Vampire Machine

First, let me get this out of the way. The Bloodstained Lawn (Italian title: Il Prato macchiato di Rosso, 1973) is a haphazard mash-up of a genre film, but an entertaining one for Eurotrash completists. The English language title suggests it might be a giallo or a horror film or even a poliziotteschi (crime drama). Actually, it has some elements of those with some sci-fi flavoring added. The central premise involves a form of vampirism which is a complete departure from the old school mythology of Bram Stoker’s Dracula and much closer to the metaphorical horrors of Alain Jessua’s Shock Treatment (French title: Traitement de Choc, 1973) and Rod Hardy’s Thirst (1979). Oddly enough, director Riccardo Ghione seems much less interested in playing up the horrific aspects of the story than depicting bourgeois decadence and the exploitation of the disenfranchised as a quasi-political fantasy. Continue reading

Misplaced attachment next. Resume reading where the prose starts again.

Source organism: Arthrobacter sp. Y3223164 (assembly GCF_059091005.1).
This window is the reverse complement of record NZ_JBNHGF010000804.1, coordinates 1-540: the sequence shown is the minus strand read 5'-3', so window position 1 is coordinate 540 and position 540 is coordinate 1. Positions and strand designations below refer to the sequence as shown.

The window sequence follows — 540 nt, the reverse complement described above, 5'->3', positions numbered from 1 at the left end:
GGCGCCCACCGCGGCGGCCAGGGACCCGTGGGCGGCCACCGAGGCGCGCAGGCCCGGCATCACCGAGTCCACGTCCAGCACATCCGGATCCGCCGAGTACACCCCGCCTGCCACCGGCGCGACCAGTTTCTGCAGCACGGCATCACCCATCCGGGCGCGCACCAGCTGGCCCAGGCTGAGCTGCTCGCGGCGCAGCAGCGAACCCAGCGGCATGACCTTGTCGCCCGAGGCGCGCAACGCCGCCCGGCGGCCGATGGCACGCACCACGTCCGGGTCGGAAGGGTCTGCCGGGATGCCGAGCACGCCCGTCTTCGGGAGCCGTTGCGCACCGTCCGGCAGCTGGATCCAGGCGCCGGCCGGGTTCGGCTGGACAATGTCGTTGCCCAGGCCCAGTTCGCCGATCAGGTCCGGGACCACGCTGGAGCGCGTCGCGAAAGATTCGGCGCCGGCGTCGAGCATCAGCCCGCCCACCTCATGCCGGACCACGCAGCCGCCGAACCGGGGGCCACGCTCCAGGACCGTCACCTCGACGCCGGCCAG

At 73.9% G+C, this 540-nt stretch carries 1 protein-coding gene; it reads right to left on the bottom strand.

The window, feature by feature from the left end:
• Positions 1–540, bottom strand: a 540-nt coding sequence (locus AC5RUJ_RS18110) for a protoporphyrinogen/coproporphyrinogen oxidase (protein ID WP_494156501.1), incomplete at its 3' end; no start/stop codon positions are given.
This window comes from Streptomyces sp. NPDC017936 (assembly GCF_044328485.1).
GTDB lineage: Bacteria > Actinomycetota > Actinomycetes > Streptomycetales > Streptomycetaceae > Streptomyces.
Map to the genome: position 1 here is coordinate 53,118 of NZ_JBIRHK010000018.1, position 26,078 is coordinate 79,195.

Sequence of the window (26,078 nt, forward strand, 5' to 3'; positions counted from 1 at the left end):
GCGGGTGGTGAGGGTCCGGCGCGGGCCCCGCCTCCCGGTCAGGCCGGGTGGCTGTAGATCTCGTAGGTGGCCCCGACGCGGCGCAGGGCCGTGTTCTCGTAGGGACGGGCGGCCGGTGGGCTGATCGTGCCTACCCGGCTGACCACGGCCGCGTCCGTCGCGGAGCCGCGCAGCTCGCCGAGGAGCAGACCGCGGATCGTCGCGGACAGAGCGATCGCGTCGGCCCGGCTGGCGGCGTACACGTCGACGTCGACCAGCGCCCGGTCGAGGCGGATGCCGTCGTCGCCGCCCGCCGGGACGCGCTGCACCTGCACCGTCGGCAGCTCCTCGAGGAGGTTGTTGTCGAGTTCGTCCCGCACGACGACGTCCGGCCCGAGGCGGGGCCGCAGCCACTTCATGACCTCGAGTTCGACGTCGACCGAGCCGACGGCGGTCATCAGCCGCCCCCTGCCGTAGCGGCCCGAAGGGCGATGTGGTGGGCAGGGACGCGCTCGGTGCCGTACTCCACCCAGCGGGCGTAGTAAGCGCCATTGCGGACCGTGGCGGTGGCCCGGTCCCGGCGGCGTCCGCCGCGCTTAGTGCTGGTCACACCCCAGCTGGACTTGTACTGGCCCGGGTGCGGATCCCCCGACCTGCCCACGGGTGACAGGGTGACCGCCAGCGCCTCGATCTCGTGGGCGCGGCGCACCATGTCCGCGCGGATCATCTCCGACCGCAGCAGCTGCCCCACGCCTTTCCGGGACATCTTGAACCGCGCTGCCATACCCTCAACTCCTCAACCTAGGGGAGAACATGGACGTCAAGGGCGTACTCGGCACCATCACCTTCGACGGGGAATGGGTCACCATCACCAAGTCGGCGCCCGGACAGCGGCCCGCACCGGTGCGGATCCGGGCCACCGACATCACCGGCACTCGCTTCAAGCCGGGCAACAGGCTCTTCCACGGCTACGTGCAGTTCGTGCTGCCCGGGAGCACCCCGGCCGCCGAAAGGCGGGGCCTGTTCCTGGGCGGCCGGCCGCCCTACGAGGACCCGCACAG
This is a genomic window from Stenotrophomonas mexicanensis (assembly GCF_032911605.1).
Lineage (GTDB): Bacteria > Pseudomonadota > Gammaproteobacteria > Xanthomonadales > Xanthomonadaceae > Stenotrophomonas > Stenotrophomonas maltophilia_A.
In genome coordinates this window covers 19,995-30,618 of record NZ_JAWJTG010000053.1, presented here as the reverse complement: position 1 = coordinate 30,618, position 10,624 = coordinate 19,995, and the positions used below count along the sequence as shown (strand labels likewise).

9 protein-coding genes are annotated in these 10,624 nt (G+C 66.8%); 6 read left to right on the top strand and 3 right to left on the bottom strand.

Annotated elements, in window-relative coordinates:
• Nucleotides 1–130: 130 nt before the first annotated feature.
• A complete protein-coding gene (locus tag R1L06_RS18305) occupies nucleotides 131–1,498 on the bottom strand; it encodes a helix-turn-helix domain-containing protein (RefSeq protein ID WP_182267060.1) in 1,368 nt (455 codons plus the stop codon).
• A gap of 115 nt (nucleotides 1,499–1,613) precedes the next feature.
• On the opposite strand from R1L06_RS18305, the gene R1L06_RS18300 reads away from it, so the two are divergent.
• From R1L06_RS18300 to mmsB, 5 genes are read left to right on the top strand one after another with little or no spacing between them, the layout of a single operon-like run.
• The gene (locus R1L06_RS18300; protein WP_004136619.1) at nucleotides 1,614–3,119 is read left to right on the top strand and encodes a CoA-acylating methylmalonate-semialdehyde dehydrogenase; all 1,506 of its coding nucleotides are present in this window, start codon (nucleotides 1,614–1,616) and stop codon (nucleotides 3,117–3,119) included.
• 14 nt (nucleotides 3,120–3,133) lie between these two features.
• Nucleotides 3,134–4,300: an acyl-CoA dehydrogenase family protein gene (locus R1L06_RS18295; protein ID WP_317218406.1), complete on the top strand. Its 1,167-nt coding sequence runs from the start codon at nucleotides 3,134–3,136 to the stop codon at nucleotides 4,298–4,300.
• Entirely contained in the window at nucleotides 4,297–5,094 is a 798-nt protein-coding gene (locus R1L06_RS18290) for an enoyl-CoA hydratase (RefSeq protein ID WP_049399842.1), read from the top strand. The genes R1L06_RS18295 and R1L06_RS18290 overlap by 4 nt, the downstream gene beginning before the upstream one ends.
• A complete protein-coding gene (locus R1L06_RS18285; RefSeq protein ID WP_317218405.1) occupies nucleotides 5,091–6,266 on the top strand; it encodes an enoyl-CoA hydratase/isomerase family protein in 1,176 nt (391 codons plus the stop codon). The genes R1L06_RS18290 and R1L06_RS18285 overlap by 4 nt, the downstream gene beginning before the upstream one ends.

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Fishing with Dynamite

La_grande_strada_azzurra_plakat_itaGillo Pontecorvo began as a documentarian and his interest in social and political issues was already evident in early works like Giovanni (1955), which follows a textile laborer and her female co-workers through punishing work conditions into a full-blown protest against the factory owners. So it comes as no surprise that his first feature length film, The Wide Blue Road (aka La Grande Strada Azzurra, 1957), has an underlying social agenda even if it looks like a slice-of-life melodrama on the surface.   Continue reading